Freshman guard Ashton Miller appeared very questionable for this game after being kneed in the back in the VMI contest, but played 17 minutes in the win.

Another big plus were the points off turnovers as Duquesne scored 26 points on 17 Columbia turnovers, while Columbia was held to five points off 10 Dukes miscues.


Opinion on Duquesne is divided and quite frankly, Dambrot does not care, he puts a lot of stock in the eight wins.

“They’re eight wins,” he said. “You can choose to be negative or you can choose to be positive. You can say they played no one or you can say they are 8-0. People will choose either side of the fence, I really don’t care. I’ll just stay under the radar and do my thing, that’s how I see it.”

There are those that will look at Duquesne’s schedule and feel that the Dukes have not played everyone, while others will view undefeated exactly as it is. Even though Duquesne has had to come back in several games, it really has yet to truly be in a dangerous spot in a game.

“I like our schedule it’s a perfect schedule for this particular program at this particular time under these particular circumstances,” said Dambrot.

Dambrot feels those circumstances make it far more meaningful to build a program than facing five high-major schools.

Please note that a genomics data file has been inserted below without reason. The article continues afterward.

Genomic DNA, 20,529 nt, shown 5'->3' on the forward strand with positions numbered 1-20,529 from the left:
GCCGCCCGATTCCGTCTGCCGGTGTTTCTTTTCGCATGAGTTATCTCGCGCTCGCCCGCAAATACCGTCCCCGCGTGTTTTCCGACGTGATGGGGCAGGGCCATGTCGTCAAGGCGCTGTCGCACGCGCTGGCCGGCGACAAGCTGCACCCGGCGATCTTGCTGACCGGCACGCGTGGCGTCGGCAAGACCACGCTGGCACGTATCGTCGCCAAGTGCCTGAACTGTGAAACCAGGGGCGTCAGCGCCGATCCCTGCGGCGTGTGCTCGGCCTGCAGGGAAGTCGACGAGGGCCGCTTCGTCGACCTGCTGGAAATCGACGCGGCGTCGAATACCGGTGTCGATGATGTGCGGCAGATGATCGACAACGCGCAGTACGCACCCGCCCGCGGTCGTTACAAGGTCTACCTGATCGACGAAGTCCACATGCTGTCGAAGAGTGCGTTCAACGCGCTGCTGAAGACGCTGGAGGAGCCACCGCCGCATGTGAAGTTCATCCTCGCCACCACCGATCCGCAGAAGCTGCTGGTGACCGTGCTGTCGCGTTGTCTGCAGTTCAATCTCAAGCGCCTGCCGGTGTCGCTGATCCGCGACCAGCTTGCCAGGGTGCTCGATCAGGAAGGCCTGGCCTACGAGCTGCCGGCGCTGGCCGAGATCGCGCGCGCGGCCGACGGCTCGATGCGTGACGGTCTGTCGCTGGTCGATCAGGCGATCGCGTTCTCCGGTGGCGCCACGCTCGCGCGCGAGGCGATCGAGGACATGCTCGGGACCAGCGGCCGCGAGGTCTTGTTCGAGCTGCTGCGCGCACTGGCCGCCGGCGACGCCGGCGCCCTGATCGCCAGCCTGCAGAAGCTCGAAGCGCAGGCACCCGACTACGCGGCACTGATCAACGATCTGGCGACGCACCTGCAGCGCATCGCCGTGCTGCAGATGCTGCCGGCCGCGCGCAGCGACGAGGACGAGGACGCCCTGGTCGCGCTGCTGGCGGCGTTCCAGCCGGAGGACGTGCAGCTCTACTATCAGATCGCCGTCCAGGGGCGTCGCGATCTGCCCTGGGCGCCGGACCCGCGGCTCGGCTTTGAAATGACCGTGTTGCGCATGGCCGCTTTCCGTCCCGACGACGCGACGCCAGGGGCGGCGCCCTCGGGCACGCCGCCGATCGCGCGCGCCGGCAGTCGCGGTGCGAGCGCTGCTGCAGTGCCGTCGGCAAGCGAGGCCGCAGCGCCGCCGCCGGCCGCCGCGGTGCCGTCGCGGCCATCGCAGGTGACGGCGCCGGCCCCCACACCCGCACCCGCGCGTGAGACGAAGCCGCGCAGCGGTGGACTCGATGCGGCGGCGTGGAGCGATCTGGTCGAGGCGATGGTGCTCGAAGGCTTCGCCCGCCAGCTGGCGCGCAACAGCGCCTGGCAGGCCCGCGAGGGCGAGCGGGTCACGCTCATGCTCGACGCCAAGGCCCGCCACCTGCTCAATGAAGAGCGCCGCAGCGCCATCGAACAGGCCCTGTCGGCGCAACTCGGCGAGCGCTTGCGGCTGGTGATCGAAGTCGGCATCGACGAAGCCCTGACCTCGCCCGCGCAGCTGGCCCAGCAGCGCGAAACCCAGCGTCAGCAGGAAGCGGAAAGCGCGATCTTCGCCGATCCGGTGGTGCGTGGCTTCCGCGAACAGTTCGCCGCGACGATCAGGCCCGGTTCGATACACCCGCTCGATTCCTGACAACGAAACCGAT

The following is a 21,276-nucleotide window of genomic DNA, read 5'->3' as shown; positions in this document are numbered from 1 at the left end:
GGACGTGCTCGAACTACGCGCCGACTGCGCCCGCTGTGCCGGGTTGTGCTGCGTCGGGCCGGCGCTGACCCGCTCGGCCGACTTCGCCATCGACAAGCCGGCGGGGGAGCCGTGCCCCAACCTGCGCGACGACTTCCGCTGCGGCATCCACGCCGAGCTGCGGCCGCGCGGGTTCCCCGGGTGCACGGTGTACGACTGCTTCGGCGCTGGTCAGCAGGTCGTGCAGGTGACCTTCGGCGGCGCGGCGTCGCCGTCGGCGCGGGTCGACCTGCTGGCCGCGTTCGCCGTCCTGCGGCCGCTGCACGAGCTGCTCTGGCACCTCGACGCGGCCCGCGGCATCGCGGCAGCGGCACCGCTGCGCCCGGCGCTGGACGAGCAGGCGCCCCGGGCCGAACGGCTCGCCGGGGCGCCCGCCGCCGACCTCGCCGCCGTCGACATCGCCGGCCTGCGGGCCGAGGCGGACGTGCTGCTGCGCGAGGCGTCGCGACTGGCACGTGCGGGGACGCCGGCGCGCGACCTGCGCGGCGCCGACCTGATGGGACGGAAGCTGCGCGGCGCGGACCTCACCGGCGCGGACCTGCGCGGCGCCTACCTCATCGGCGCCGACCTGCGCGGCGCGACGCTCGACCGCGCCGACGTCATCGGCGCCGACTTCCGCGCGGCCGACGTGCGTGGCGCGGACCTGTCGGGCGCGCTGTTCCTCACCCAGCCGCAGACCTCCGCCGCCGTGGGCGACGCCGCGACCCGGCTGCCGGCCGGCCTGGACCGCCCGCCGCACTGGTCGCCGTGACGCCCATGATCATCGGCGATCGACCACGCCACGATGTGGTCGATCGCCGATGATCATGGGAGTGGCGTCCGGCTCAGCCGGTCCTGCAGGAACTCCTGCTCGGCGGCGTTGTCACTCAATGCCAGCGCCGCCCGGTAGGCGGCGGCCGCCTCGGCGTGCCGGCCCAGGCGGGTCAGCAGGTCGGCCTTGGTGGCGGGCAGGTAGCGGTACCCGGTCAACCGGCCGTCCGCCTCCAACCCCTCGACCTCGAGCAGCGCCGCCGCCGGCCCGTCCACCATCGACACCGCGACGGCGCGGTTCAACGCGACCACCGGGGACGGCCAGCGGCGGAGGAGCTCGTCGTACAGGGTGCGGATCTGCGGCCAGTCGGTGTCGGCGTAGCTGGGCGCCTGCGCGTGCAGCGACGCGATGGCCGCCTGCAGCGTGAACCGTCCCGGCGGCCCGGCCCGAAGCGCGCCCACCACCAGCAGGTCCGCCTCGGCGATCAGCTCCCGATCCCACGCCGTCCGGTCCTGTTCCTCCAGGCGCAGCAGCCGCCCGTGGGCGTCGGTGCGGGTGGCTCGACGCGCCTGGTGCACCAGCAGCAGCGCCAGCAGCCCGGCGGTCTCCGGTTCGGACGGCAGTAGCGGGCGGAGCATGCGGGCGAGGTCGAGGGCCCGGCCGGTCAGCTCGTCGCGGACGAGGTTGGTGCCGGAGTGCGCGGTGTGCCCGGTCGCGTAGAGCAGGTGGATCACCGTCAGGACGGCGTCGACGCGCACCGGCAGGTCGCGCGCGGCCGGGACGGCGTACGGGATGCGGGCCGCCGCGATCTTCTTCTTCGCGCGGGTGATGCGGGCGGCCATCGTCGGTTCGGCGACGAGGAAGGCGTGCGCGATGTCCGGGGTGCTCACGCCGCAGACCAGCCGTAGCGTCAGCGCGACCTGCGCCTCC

As he sees it, Dambrot views this as a four-step process which begins with becoming a consistent winner, which Duquesne has been able to start to do. Next it will come down to competing for conference championships each year, which is something Dambrot has stressed since his introductory press conference.

After that, the task is being nationally prominent and finally staying there every year like Gonzaga has.

Currently, Duquesne is close to putting the finishing touches on the first step, meaning there still is plenty of work for the Dukes to reach this goal.

Why is this becoming a possibility?

Simply put, it is because the team has started playing for each other.

“I think we can go as far as we let ourselves go,” said Dunn-Martin. “We just have to keep playing hard and getting better each game. We are playing more as a team this year. We’re more family oriented than we were last year. This year cares more to win than we did last year.”

Dunn-Martin may appreciate this journey more than most as he along with Hughes came from Akron with Dambrot and what a ride it has already been.

“The first couple of years were kind of slow,” he said. “I feel like everybody was not bought in and no one believed he could get it back to where Duquesne used to be. Coach D definitely talks about (the 8-0 start). He says if we keep focused, the votes will keep coming and the media will keep coming. We just want to keep playing and winning and see where it takes us.”

How Duquesne’s journey ends this season is far from known, though it will continue Saturday in Akron as it hosts Radford at Ellet High School.

Sandy Schall, Coldwell Banker